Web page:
Turbines

The turbines in a tidal power station must operate under a variable, low head of water. The highest global tidal reach, in the Bay of Fundy in Canada, is 15.8 m; most plants would have to operate with much lower heads than this.

Such low heads necessitate the use of a propeller turbine, the turbine type best suited for low-head operation. The fact that the head varies appreciably during the tidal cycle means that a fixed-blade turbine will not be operating under its most efficient conditions during the majority of the tidal flow; consequently a variable-blade Kaplan turbine is usually employed.

The most compact design of propeller turbine for low-head applications is the bulb turbine in which the generator attached to the turbine shaft is housed in a watertight pod, or nacelle, directly behind the turbine runner. The La Rance tidal plant employs 24 bulb turbines, each fitted with a Kaplan runner and a 10 MW generator.

Bulb turbines were new when La Rance was built and construction of the plant involved some experimental work; of the 24 turbines, 12 had steel runners and 12 had aluminium bronze runners. Experience has led the operators to prefer the steel variety.

The turbines at La Rance were designed to pump water from the sea into the reservoir behind the barrage at high tide to increase efficiency. This

Turbine generator support and power take-off

Turbine generator support and power take-off

Propeller turbine

Water flows -in

Straflo Turbine

Water > flows out

Nacelle-containing generator

Figure 9.2 Bulb turbine

Propeller turbine

Water flows -in

Water > flows out

Nacelle-containing generator

Figure 9.2 Bulb turbine was found to cause severe strain on parts of the generator and the design had to be modified. Work was carried out between 1975 and 1982. Since then the plant has operated smoothly and with high availability.

An alternative to the bulb turbine is a design called the Straflo turbine. This is unique in that the generator is built into the rim of the turbine runner, allowing the unit it operate in low-head conditions while keeping most of the generator components out of the water. A single large Straflo turbine generator was installed at the Annapolis tidal power plant at Annapolis Royal in the Bay of Fundy, Canada. This 18 MW unit is the only one of similar size that has been built so experience with the design in limited.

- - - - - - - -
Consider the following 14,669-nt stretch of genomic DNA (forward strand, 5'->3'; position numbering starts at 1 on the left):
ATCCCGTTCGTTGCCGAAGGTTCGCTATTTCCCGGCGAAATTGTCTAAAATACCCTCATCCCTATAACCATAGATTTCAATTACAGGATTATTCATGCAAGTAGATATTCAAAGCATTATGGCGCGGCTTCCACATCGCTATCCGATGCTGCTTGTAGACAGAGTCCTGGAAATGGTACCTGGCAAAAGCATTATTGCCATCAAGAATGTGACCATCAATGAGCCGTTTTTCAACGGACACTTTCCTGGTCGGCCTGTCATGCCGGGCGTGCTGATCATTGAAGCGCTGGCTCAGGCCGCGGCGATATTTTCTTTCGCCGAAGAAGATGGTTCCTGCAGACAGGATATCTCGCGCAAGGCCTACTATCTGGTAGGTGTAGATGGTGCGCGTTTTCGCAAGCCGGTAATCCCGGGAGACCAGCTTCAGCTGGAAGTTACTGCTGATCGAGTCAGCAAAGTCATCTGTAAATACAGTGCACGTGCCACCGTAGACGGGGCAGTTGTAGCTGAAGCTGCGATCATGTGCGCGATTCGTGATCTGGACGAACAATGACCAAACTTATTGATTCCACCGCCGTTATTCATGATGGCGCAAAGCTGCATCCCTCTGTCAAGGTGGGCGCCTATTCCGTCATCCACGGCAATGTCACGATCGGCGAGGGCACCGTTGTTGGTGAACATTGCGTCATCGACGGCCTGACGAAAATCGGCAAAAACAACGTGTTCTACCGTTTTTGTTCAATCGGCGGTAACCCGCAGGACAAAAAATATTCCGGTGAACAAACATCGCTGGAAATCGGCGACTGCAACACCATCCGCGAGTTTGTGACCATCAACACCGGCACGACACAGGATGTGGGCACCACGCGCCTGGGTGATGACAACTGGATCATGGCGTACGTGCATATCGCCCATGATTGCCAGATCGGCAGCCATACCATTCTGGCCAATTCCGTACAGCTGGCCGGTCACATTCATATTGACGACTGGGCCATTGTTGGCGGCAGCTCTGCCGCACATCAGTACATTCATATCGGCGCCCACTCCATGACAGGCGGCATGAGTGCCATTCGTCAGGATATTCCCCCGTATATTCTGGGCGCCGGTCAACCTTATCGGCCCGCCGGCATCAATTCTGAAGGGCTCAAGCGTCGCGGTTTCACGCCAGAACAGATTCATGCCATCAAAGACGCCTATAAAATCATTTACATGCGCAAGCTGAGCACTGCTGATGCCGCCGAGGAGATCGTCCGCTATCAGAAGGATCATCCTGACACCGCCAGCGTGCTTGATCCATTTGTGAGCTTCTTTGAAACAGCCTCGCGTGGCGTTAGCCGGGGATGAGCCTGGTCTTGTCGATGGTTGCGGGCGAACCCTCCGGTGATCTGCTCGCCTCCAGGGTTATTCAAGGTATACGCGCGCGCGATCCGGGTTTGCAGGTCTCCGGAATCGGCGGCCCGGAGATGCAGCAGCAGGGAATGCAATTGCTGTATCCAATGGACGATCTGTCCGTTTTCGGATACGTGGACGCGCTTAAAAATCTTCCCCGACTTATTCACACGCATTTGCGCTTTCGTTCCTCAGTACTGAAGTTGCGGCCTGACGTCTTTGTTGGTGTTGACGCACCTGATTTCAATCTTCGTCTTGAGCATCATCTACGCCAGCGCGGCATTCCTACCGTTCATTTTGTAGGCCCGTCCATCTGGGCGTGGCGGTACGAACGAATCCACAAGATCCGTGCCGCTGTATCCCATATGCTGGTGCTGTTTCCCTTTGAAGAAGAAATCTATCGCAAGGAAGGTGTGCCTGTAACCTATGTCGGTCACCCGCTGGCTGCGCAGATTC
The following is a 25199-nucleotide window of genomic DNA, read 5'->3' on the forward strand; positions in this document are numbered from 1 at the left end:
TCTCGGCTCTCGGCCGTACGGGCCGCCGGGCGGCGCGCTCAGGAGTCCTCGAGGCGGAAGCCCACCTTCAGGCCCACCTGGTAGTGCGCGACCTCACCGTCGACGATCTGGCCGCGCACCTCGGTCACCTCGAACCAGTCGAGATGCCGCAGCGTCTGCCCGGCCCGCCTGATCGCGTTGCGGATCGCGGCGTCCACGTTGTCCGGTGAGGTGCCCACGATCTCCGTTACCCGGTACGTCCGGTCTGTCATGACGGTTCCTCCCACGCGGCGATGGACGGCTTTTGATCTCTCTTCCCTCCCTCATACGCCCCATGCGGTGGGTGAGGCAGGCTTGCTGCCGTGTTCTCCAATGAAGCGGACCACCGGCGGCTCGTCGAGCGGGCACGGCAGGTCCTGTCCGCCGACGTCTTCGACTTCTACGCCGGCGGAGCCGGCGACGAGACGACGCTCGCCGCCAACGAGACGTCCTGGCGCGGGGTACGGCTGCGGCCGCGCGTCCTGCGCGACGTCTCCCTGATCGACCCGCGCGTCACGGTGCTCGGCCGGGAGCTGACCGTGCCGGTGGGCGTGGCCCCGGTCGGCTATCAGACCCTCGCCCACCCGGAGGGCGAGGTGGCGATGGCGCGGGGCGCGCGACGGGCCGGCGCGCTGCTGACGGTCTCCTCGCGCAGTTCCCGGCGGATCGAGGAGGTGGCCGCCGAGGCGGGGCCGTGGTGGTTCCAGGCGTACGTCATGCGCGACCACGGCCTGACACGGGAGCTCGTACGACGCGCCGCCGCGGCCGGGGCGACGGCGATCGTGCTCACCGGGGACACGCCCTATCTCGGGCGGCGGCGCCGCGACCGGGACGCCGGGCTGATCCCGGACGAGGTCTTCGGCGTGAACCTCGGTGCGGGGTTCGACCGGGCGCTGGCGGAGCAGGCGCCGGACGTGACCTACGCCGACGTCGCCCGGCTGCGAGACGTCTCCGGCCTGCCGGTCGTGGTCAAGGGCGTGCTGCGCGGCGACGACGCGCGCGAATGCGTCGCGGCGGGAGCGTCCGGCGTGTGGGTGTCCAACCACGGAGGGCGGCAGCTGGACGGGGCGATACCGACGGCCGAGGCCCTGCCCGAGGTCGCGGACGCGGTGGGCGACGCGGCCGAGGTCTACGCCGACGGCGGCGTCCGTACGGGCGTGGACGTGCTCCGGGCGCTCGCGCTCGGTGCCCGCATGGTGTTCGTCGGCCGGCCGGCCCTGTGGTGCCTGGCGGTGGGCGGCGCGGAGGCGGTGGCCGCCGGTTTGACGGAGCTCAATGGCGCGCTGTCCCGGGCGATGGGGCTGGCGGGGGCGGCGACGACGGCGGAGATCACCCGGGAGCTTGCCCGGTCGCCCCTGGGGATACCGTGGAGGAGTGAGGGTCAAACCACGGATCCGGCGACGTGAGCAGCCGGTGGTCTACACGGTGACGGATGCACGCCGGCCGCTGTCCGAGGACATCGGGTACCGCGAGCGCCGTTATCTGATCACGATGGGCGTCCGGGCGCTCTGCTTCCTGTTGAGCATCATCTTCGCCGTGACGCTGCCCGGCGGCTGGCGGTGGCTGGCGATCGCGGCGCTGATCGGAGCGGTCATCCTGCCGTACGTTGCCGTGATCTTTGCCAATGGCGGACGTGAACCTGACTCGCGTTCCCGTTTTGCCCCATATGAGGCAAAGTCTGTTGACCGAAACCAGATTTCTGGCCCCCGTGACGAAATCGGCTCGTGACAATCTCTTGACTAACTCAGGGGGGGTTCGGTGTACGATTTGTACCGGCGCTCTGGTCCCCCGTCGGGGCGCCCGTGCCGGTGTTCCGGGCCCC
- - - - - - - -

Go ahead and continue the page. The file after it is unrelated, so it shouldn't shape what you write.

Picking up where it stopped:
Speed regulation

The speed of a conventional turbine generator has to be closely regulated so that it is synchronised with the electrical transmission system to which it is attached. In order to aid frequency regulation under the variable conditions of a tidal power plant, a set of fixed blades called a regulator are often placed in front of the turbine blades to impart a rotary motion to the water. The use of these blades in conjunction with a variable-blade Kaplan turbine provides a considerable measure of control over the runner speed.

In small applications where such tight speed control may not be essential and where costs are critical it may be possible to use one method of control - either a variable-blade turbine or a regulator - rather than both. An isolated unit could operate without regulation.

An alternative option is to use a variable-speed generator. This electronic solution will permit the turbine to run at its optimum speed under all conditions while delivering power at the correct frequency to the grid. This allows some efficiency gains. However the solution tends to be more costly than a conventional generator with mechanical speed control of the turbine.

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